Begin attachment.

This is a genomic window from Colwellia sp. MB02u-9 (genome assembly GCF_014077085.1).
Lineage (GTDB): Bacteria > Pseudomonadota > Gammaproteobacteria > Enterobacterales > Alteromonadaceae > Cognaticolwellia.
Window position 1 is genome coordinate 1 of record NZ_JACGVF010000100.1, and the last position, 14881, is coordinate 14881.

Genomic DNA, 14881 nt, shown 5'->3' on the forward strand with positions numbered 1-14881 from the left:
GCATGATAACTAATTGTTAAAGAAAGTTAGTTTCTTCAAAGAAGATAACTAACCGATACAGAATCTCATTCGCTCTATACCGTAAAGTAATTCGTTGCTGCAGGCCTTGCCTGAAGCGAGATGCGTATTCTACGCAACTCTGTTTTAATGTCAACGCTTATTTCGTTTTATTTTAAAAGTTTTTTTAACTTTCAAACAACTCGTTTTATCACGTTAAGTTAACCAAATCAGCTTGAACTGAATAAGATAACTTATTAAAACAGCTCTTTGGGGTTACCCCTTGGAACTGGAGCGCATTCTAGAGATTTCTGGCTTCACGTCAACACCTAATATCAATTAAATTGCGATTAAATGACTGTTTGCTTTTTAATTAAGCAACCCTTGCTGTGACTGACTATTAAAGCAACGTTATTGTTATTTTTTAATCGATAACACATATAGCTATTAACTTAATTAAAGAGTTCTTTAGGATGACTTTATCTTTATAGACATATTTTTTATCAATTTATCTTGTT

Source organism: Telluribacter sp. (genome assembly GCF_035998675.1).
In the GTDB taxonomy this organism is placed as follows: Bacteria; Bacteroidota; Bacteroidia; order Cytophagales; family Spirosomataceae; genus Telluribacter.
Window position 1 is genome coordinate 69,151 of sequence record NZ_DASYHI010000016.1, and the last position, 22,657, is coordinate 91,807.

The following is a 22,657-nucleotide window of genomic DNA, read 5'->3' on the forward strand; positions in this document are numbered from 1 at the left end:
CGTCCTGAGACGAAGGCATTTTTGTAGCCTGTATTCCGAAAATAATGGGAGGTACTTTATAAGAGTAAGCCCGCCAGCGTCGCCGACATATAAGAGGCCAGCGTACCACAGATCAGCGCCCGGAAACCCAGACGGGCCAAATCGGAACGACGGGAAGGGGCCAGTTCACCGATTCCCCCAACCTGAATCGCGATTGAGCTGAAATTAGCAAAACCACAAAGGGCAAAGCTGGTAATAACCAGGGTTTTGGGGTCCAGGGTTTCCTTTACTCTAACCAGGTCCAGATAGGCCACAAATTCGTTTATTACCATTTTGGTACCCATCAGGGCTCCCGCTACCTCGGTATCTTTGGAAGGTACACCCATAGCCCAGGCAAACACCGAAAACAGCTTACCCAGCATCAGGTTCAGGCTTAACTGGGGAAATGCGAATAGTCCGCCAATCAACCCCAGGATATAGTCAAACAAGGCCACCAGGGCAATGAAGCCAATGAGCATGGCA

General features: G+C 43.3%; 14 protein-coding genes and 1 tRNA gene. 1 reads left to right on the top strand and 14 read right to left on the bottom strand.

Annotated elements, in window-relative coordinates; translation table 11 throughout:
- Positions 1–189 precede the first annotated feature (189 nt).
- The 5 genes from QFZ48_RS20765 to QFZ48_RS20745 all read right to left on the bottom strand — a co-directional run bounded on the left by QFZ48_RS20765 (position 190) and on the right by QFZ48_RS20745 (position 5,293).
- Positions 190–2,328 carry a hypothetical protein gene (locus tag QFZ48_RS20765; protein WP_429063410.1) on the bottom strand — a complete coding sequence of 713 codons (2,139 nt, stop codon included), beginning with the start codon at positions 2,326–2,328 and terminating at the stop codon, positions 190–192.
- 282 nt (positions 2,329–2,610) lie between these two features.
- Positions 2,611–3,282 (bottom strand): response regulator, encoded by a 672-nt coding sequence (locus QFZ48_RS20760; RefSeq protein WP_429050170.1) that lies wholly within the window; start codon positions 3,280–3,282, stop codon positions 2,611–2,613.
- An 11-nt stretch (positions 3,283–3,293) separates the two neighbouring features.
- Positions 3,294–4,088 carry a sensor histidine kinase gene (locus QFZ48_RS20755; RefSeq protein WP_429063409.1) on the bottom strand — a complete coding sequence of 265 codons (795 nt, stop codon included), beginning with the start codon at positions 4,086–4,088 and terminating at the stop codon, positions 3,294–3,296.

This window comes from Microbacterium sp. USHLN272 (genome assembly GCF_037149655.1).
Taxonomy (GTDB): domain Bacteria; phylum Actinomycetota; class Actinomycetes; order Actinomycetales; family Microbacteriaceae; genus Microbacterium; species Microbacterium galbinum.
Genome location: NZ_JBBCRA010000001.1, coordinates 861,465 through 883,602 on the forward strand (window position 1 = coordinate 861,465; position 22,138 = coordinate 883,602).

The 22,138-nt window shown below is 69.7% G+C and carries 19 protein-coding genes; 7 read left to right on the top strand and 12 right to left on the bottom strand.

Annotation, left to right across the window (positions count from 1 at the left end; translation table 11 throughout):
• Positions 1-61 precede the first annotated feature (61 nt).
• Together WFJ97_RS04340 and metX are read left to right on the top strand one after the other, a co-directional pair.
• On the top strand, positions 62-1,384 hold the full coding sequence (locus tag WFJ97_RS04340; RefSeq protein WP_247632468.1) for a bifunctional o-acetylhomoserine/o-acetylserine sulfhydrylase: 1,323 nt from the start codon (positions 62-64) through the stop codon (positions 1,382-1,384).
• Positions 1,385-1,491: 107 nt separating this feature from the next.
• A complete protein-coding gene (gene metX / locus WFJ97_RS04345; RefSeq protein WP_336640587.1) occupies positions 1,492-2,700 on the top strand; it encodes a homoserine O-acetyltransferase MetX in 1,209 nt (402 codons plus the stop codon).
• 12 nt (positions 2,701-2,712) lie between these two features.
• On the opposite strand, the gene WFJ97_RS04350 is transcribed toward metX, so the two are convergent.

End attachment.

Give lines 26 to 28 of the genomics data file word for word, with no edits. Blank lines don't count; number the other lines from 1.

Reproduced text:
• Together WFJ97_RS04340 and metX are read left to right on the top strand one after the other, a co-directional pair.
• On the top strand, positions 62-1,384 hold the full coding sequence (locus tag WFJ97_RS04340; RefSeq protein WP_247632468.1) for a bifunctional o-acetylhomoserine/o-acetylserine sulfhydrylase: 1,323 nt from the start codon (positions 62-64) through the stop codon (positions 1,382-1,384).
• Positions 1,385-1,491: 107 nt separating this feature from the next.